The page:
Despite federal regulations that limit the number of hours a commercial trucker can drive, fatigue can still be an issue. Traveling long distances for hours at a time can have a toll on the body.
A new study published in the British Medical Journal finds that truckers who drive long-distance might benefit from consuming caffeinated substances, such as coffee or energy beverages. In fact, it’s indicated that the risk of being involved in a crash is lowered by as much as 63 percent.
Although caffeinated products appear to increase safety on the road, the researchers did indicate that caffeine shouldn’t replace other means of reducing fatigue. Examples include taking breaks and naps, along with having a reasonable driving schedule.
Another interesting finding, unrelated to fatigue, was that truck drivers who had been in a crash within the past five years had an 81 percent increased chance of being in another truck accident.
Hours-of-Service Rules and Impact in a Truck Accident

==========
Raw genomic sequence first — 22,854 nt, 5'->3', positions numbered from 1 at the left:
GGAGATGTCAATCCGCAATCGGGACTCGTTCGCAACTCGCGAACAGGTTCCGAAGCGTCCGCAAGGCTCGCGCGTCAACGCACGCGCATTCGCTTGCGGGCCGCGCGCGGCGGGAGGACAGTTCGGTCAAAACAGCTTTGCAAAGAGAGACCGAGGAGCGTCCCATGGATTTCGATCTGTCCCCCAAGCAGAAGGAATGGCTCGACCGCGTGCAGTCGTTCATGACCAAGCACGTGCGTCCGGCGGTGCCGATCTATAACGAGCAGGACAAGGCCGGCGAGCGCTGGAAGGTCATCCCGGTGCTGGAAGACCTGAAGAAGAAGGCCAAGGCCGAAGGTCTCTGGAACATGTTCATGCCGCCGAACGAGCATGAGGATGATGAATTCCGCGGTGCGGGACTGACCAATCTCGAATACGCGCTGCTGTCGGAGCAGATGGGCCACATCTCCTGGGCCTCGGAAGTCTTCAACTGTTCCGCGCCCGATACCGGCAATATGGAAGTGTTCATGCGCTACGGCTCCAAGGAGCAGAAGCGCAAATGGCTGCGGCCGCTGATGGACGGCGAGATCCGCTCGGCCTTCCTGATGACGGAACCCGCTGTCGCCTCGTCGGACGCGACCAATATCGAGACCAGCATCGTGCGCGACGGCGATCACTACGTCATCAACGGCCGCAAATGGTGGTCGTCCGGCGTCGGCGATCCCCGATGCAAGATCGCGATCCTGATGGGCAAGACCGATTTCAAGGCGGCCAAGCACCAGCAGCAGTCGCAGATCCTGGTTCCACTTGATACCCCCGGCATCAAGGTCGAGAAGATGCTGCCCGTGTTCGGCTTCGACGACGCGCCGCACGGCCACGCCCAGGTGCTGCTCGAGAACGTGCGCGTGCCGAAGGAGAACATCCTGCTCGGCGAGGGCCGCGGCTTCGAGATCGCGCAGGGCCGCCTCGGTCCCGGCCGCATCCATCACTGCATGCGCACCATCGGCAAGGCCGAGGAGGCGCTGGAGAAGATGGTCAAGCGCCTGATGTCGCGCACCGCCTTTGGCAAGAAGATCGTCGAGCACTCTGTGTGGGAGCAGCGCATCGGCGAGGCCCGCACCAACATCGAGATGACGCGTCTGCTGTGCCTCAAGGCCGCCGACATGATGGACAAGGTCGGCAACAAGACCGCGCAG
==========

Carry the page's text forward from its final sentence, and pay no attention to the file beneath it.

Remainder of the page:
The Federal Motor Carrier Safety Administration (FMCSA) has implemented hours-of-service rules for commercial vehicle drivers. These rules vary depending on whether the driver carries property or passengers.
An example is the 14-hour limit rule. This prohibits truckers from driving beyond the 14thconsecutive hour after coming on duty following 10 consecutive hours being off duty. A driver may also not drive more than 11 hours during this time.
When the hours-of-service rules are violated, this can impact whether the truck driver or trucking company is considered negligent in a truck accident. It could be found to be a contributing cause to the crash. As a result, both the driver and the motor carrier company could be liable in a truck accident claim.
Truck accident cases tend to be more complicated to navigate than accidents involving passenger vehicles. When someone has been seriously injured in a crash, he or she mayconsult with a lawyer at Gacovino, Lake & Associates.